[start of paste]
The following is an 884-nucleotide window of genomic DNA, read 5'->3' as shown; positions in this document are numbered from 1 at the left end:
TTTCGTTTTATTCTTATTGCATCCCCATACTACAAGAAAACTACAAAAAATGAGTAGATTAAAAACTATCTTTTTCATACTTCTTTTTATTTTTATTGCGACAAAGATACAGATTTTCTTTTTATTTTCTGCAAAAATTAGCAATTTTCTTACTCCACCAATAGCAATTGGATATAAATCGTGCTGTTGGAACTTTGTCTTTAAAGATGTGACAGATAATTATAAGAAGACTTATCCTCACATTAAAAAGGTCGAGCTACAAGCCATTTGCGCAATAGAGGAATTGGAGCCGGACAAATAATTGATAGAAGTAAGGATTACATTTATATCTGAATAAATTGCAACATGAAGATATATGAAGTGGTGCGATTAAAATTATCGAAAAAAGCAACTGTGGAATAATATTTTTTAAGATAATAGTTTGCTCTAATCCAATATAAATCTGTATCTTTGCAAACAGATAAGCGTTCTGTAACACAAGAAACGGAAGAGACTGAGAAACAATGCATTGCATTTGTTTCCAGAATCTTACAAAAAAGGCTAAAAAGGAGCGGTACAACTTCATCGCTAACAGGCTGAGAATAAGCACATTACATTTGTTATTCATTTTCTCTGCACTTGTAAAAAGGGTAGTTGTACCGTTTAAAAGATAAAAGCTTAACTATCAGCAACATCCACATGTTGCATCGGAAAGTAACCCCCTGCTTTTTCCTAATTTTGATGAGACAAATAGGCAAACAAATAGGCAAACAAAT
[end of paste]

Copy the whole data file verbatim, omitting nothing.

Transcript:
The following is an 884-nucleotide window of genomic DNA, read 5'->3' as shown; positions in this document are numbered from 1 at the left end:
TTTCGTTTTATTCTTATTGCATCCCCATACTACAAGAAAACTACAAAAAATGAGTAGATTAAAAACTATCTTTTTCATACTTCTTTTTATTTTTATTGCGACAAAGATACAGATTTTCTTTTTATTTTCTGCAAAAATTAGCAATTTTCTTACTCCACCAATAGCAATTGGATATAAATCGTGCTGTTGGAACTTTGTCTTTAAAGATGTGACAGATAATTATAAGAAGACTTATCCTCACATTAAAAAGGTCGAGCTACAAGCCATTTGCGCAATAGAGGAATTGGAGCCGGACAAATAATTGATAGAAGTAAGGATTACATTTATATCTGAATAAATTGCAACATGAAGATATATGAAGTGGTGCGATTAAAATTATCGAAAAAAGCAACTGTGGAATAATATTTTTTAAGATAATAGTTTGCTCTAATCCAATATAAATCTGTATCTTTGCAAACAGATAAGCGTTCTGTAACACAAGAAACGGAAGAGACTGAGAAACAATGCATTGCATTTGTTTCCAGAATCTTACAAAAAAGGCTAAAAAGGAGCGGTACAACTTCATCGCTAACAGGCTGAGAATAAGCACATTACATTTGTTATTCATTTTCTCTGCACTTGTAAAAAGGGTAGTTGTACCGTTTAAAAGATAAAAGCTTAACTATCAGCAACATCCACATGTTGCATCGGAAAGTAACCCCCTGCTTTTTCCTAATTTTGATGAGACAAATAGGCAAACAAATAGGCAAACAAAT